Last weekend I played @Hanz_Hanz and @sophmelc’s “Downton Abbey”-inspired game, Wilkinson-Baker Hall. It was an excellent and enjoyable game, which kept me entertained and involved in Downton-esque plot for the full duration, despite being down a few players. But there were also a few interesting things about the structure and staging of the game which I think are worth noting for the future.
Normally, we run larps in real-time, with no breaks. Wilkinson-Baker Hall used an act - or rather, “episode” structure, dividing the game into three distinct episodes of ~50 minutes each (with the first one being shorter and the last one being longer). The episodes were set at distinct times during a weekend: Saturday morning, just after breakfast; Saturday afternoon, just after lunch; and Sunday morning, after church. Between each episode there was an “ad break”, during which players could approach the GM to request information or perform actions, which would have an effect in the next episode.
I’m prejudicied against act-breaks in larps - I like to stay in character. But this worked well. In the breaks people could drop character, take a break, do their story actions, but also engage in narrative plotting with other players, setting up meetings for future scenes and so on (I’m not sure how much people planned content of those scenes, and I’d be interested in hearing - spoiler-free, of course). And it gave a natural ebb and flow to the game which mirrored the dramatic arc of the source material. I’m not sure if I’m going to use it, but its definitely a tool for the toolbox, and one that seems well-suited to TV-based settings.
Normally, we run larps in a single room, (hopefully) one appropriately sized for the game. In some cases this is because it is a suitable setting; in others its more of an abstract space. The problem of course is that everything can generally be seen by everyone else (if they’re paying attention), meaning that action tends to spill over and demand attention from those not involved in it.
Wilkinson-Baker Hall used the whole of Petone Community House. We had four rooms on the top floor, representing the hospital (library), servants hall, parlour and private sitting room for the family, plus a downstairs kitchen for the servants (and the stairwell and front door, as the Housekeeper learned to her sorrow). A downstairs room served as the crew room / logistics area.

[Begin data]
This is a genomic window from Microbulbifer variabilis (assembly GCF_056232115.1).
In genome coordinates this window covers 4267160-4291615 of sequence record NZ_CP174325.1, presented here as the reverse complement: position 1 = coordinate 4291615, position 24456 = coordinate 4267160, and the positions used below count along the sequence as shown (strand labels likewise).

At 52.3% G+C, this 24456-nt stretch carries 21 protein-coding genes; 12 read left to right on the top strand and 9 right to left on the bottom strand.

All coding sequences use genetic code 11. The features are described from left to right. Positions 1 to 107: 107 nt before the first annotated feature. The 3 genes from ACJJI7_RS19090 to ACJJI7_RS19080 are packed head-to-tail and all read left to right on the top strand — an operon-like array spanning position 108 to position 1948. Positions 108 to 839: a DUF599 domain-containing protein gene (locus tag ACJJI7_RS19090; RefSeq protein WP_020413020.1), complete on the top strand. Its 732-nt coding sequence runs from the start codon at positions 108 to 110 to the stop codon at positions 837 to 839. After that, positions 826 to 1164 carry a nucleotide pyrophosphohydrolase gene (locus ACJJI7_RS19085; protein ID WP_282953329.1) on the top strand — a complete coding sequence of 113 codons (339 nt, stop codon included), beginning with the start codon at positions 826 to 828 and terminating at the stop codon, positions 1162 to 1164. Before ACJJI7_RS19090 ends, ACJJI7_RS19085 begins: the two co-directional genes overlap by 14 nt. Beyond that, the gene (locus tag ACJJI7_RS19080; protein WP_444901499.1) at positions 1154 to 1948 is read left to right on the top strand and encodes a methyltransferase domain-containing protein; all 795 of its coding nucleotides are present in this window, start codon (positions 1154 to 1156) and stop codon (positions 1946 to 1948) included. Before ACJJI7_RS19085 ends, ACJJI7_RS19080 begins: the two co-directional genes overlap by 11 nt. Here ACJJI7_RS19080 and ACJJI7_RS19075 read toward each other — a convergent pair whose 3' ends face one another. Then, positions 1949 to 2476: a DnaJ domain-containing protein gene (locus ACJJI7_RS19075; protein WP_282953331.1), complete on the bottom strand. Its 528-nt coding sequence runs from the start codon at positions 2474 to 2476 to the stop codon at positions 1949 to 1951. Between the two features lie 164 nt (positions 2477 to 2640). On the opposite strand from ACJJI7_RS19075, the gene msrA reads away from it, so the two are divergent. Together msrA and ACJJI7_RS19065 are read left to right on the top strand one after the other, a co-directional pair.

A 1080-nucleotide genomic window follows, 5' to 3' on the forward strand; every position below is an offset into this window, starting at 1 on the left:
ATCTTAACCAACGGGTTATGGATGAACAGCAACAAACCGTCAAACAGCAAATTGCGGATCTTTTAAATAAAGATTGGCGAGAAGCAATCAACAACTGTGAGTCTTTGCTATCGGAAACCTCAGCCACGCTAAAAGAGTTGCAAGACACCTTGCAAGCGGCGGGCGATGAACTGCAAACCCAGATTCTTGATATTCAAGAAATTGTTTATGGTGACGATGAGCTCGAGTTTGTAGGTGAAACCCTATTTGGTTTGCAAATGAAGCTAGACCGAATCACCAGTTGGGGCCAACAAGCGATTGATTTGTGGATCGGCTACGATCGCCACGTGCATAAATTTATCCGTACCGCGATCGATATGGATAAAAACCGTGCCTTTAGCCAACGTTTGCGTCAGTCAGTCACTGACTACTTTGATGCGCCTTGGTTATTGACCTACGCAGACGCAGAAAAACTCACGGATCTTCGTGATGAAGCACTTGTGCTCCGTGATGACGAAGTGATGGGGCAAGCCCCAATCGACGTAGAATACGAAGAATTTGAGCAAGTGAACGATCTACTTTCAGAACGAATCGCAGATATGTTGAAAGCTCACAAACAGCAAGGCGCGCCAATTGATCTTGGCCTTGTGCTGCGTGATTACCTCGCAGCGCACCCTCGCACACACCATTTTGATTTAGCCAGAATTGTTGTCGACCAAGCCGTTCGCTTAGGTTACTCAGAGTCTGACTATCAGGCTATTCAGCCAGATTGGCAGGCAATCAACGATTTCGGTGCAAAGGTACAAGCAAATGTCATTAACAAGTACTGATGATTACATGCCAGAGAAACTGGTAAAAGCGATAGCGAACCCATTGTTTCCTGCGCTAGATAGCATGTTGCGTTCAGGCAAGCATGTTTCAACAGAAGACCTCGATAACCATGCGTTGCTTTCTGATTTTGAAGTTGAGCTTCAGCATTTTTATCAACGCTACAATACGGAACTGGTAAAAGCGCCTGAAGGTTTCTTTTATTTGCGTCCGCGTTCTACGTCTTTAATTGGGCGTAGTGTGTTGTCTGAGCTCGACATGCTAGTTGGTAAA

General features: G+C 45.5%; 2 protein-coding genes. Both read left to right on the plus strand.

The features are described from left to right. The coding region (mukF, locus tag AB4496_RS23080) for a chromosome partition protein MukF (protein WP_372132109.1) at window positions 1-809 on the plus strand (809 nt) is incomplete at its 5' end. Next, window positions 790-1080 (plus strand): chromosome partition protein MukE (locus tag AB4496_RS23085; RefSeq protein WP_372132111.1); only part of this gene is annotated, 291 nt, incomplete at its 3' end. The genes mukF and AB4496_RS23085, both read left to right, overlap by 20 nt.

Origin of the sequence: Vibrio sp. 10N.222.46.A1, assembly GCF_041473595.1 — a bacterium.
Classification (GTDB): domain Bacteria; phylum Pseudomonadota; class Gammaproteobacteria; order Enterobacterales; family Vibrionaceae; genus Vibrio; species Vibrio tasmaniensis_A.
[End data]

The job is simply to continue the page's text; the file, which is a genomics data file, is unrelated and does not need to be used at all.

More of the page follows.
The result of this was to break up the game physically to mirror its plot separation. I had a sense while playing that I was playing a completely different game to the family, and a different one again from the servants, and the different space emphasized this. Hospital patients tended not to go into the family areas unless invited or sent on an errand. The family tended not to visit the hospital unless there was something they wanted. The servants had free access to everything, but were kept very busy by their work. But it also meant that plot was slow to travel; you couldn’t see or hear everything, you often had to go to a different room to find someone (or send a message via a servant), and the result was to slow down the game. There wasn’t any dead time when nothing was happening, but it produced I think a more natural pacing, and one more suitable for a Downton-inspired game.
Coupled with this there was an “open door rule”: if you were having a “private” conversation, you should make sure to leave the door to the room open so passers-by could hear and listen in. This wasn’t always observed, but as a piece of steering, it was useful for getting plot out there (and possibly producing drama - I’m not sure if anyone was caught eavesdropping, but that would have been fun; on another occasion people actually listened at a door to hear the Important Family Conversation on the other side of it).
This is a staging option perhaps worth stealing for other games. Extra space is expensive, of course, and it would almost certainly require a bump in game prices. But the result could be worth it for the right game.
Most theatre-style games make everyone a character. Wilkinson-Baker Hall used a small crew, there to represent visitors to the house. Naturally, these visitors helped force people’s plots and secrets into the open. It’s a technique which has also been used successfully in The Heat at 3am, and (to a lesser extent) Gold Dragon Tavern.
I’ve read a lot of larps, and I haven’t really seen this technique of a crew there to prod internal plots used elsewhere. There are Horde larps, but these tend to have significantly more crew than players, and use this “horde” as a provider of external plot rather than a trigger for characters internal plots. So, congratulations - these three games seem to have invented a new style of larp! Its an interesting technique, and again one that could be stolen - though it needs rather more run-time GMing than I prefer to do.
Things to do
One other feature was that at least two parts of the game - the hospital and the servants - had Things To Do in game, background tasks which provided a framework for the rest of the stories. Hospital staff had to care for their patients, and keep the paperwork in order, while servants had to run errands, get the door, and even prepare the food served to the players to keep us refreshed. Which meant that there was always something to do, and something to talk with people over. And failures or mistakes could be used to create plot later.
Again, you need the right sort of game for this. I’ve used the technique in The Gehenna Memo (where people have real work to do doing magical research and translating documents), but it won’t suit everything.
These techniques are interesting in isolation, and any of them is stealable. But the combination worked exceptionally well for Wilkinson-Baker Hall. If it was run in a single room, or in continuous time, it would be a completely different game - and IMHO, a weaker one.